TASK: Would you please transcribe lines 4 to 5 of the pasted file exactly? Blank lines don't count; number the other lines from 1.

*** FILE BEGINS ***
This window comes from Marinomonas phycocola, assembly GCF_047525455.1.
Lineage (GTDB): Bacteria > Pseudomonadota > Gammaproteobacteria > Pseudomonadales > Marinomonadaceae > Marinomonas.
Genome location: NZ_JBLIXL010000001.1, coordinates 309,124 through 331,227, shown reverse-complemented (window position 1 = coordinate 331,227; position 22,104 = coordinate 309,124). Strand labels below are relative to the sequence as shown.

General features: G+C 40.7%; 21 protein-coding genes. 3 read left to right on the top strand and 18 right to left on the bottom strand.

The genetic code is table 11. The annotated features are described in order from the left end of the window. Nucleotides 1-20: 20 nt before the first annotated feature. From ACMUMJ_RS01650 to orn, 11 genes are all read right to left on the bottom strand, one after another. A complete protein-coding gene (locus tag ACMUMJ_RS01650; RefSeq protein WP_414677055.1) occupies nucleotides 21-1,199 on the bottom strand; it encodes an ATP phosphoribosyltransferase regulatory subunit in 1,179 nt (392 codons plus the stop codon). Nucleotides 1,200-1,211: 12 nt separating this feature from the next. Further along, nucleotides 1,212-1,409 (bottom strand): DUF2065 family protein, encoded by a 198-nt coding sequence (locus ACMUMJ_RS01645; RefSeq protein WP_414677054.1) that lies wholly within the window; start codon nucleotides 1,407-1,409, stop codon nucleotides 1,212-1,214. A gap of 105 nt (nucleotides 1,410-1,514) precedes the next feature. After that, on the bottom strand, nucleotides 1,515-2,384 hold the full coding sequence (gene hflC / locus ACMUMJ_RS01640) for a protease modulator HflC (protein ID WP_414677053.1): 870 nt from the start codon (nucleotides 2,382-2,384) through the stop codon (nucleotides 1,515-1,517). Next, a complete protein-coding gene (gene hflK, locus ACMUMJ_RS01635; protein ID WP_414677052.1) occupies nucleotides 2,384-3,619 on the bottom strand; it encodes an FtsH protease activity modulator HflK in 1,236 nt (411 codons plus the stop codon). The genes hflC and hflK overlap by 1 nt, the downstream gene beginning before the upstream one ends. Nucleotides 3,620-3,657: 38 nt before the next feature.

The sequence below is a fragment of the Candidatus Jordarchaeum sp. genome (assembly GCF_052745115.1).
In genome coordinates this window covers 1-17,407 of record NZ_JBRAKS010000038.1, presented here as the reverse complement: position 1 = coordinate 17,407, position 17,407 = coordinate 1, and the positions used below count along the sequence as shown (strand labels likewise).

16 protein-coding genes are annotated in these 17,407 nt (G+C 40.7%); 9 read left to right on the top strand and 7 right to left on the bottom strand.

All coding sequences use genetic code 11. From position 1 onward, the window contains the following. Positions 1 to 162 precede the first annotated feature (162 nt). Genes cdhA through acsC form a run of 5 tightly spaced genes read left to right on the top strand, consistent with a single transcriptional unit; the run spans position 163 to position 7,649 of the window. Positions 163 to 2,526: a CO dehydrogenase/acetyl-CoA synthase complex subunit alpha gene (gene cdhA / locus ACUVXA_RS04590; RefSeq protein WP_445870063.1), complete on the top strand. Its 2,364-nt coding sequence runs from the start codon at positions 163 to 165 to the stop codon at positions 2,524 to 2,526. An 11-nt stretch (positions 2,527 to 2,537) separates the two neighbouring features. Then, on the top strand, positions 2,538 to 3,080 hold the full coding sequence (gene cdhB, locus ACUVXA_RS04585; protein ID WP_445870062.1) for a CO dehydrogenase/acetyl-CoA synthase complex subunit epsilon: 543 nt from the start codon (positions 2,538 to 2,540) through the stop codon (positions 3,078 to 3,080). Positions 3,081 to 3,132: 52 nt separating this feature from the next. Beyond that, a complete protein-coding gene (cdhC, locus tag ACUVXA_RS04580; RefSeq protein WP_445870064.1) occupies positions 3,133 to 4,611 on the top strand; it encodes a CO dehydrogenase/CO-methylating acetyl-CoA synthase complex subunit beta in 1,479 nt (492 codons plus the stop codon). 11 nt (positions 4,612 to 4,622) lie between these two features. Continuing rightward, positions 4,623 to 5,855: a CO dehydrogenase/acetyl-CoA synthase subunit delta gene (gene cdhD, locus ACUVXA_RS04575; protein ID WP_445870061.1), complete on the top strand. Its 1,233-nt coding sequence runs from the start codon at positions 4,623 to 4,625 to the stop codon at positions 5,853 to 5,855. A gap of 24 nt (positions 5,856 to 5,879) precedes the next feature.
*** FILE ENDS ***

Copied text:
General features: G+C 40.7%; 21 protein-coding genes. 3 read left to right on the top strand and 18 right to left on the bottom strand.

The genetic code is table 11. The annotated features are described in order from the left end of the window. Nucleotides 1-20: 20 nt before the first annotated feature. From ACMUMJ_RS01650 to orn, 11 genes are all read right to left on the bottom strand, one after another. A complete protein-coding gene (locus tag ACMUMJ_RS01650; RefSeq protein WP_414677055.1) occupies nucleotides 21-1,199 on the bottom strand; it encodes an ATP phosphoribosyltransferase regulatory subunit in 1,179 nt (392 codons plus the stop codon). Nucleotides 1,200-1,211: 12 nt separating this feature from the next. Further along, nucleotides 1,212-1,409 (bottom strand): DUF2065 family protein, encoded by a 198-nt coding sequence (locus ACMUMJ_RS01645; RefSeq protein WP_414677054.1) that lies wholly within the window; start codon nucleotides 1,407-1,409, stop codon nucleotides 1,212-1,214. A gap of 105 nt (nucleotides 1,410-1,514) precedes the next feature. After that, on the bottom strand, nucleotides 1,515-2,384 hold the full coding sequence (gene hflC / locus ACMUMJ_RS01640) for a protease modulator HflC (protein ID WP_414677053.1): 870 nt from the start codon (nucleotides 2,382-2,384) through the stop codon (nucleotides 1,515-1,517). Next, a complete protein-coding gene (gene hflK, locus ACMUMJ_RS01635; protein ID WP_414677052.1) occupies nucleotides 2,384-3,619 on the bottom strand; it encodes an FtsH protease activity modulator HflK in 1,236 nt (411 codons plus the stop codon). The genes hflC and hflK overlap by 1 nt, the downstream gene beginning before the upstream one ends. Nucleotides 3,620-3,657: 38 nt before the next feature.